When Zirak left Birmingham in the November we took the torch and been rolling with it ever since. Muzikstan is a collective of musicians and music lovers alike and with a love for live music so prominent in Birmingham- it has been a pleasure to host such an eclectic range of gigs.

Q) What can people expect from Muzikstan?

After two years of biweekly live music nights we have been focusing our energies on bigger events, continuing to bring people together through a mutual appreciation of great music. More of the same- plus I think it’s about time we got the big orange tent out again!

Q) What made you decide on the lineup/outline of the day?

 

The lineup for this event was a collection of decisions as we are working with Brum Spirit, Birmingham Promoters and Celebrating Sanctuary Birmingham (CSB). We have done a couple of events with CSB before and love the acts they support so making our selection was easy- Kadialy Kouyate sounds amazing and we are delighted he and his band can join us. The Dirty Old Folkers are local champions and likewise we were really chuffed to see them confirmed. Muzikstan has always been about that mixture of cultures and sounds and this really is a treat for us. Mama Matrix played at our Christmas party in 2012 and Daz and Anne are ace, the Voices Together Community Choir seems to resonate the vibe of collaboration and making music accessible so again- top result thanks to Brum Spirit. The Mistakings are fresh and soulful and I think will go down a storm, I just caught the last chord of Tom Peel at Lunar Festival, but judging by the expressions on everyone’s faces, I think we could be up for a few smiles.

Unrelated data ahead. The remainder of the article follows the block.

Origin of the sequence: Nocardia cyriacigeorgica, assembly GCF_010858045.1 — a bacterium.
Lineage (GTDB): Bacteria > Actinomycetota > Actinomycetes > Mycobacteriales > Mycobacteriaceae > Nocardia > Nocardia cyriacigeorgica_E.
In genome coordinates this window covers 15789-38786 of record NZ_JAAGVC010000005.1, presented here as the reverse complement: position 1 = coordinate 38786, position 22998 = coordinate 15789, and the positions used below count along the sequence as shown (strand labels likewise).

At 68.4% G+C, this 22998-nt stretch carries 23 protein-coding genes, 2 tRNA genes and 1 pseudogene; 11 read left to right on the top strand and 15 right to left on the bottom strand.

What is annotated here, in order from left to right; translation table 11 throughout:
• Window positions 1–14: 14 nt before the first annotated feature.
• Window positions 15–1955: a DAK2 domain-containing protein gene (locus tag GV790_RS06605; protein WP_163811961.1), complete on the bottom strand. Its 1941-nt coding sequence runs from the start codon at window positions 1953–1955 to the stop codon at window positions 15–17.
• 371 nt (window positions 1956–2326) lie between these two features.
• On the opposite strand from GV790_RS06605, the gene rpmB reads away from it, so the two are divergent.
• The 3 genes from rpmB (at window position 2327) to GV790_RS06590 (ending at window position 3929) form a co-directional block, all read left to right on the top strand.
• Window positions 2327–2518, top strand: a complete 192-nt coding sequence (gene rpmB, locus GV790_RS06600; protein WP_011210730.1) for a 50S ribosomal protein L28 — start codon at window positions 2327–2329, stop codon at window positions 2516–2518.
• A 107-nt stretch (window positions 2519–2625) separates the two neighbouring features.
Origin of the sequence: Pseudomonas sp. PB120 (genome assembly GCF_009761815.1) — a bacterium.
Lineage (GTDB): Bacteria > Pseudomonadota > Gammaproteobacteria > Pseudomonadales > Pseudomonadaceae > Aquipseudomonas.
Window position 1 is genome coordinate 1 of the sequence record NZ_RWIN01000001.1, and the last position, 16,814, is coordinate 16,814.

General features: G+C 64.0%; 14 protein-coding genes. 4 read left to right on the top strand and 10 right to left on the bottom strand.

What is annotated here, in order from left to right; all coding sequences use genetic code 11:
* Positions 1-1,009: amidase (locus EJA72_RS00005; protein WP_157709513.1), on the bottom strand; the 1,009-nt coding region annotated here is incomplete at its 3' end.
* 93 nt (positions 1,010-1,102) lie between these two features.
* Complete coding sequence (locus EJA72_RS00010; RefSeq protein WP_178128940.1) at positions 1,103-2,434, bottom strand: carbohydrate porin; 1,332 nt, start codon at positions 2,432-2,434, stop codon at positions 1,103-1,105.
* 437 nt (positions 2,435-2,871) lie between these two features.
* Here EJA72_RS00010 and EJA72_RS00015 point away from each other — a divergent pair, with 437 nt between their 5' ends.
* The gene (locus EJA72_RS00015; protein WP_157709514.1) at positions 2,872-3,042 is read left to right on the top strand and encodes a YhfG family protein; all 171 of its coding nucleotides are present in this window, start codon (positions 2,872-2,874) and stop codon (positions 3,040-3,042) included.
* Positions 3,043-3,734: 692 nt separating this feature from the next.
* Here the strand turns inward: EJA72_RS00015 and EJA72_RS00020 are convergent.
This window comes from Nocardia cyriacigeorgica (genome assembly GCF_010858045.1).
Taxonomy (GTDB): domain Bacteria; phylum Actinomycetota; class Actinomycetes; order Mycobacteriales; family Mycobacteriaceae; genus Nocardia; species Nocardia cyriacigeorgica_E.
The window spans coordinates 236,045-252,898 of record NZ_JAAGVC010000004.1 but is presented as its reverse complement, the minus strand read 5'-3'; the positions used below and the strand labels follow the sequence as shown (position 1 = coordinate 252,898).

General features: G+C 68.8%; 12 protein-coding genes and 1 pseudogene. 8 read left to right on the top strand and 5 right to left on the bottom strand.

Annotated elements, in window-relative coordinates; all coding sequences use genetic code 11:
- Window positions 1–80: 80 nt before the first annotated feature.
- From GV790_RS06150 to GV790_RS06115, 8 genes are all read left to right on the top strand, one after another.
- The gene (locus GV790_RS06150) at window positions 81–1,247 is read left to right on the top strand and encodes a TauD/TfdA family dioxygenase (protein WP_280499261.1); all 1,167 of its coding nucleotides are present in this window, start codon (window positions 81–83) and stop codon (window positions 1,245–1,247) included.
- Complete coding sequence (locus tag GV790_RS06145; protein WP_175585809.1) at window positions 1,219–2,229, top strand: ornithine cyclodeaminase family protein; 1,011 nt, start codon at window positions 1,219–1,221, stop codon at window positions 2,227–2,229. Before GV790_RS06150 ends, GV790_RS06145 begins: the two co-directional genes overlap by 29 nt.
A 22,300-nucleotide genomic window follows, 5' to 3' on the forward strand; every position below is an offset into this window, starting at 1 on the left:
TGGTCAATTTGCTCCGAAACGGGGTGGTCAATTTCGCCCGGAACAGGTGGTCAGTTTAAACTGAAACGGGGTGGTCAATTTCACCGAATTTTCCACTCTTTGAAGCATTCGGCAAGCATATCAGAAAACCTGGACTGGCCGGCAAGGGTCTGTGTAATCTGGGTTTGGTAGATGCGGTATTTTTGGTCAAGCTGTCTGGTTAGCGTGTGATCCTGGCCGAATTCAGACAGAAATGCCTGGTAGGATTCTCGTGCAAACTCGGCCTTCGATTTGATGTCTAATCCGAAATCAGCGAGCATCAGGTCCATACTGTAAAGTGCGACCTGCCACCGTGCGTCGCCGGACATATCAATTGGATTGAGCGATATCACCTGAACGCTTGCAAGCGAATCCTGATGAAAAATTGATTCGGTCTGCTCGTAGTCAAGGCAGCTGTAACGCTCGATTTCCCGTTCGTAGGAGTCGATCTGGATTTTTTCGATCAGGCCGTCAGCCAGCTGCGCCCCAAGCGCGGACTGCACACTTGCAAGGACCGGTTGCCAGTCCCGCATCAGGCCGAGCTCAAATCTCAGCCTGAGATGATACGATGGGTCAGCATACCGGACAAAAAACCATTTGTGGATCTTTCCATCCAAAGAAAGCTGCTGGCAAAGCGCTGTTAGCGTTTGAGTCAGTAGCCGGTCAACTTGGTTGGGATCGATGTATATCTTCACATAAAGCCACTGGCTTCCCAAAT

Q) Why The Old Print Works?

This is where it all began and we love making it look like home! The space is better than a blank canvas- it has a great vibe and easily takes on every colour we can throw at it. It has the openness of a warehouse so you can get a good crowd in with lots of room to dance and it still feels intimate.

Q) What is the best part about working in Birmingham?

The music scene in Birmingham is phenomenal. There is so much talent about we are very very lucky.

Q) The worst?

There’s so much to do, I don’t have time to leave!

Q) What is your favourite place in Birmingham?

Round the fire at Muzikstan!

Q) What one thing would you change about the city? 

If everyone had shoes like Dorothy then we wouldn’t need cars!

Q) Favourite Brummie saying?

Not sure I’ve been here long enough…

Q) What is Brum Spirit? What does it mean to you?

I think Brum Spirit is the amalgamation of good energies that occur when people are having an excellent time together, whether it’s at a gig, in your friend’s back garden, wherever- the reason it has a name is because in Birmingham this happens a lot. There are so many good people about- the vibe is always hearty.

Q) What has happened recently that gave you Brum Spirit?

Watching the lead singer from Polyphonic Spree stop mid-set at Lunar Festival to give a special thank you to the man from the “Meat Shack” burger van for giving him his last burger- having just lovingly prepared it for himself!

Q) Tell us about your creative goals for the next year, what do you have bubbling away?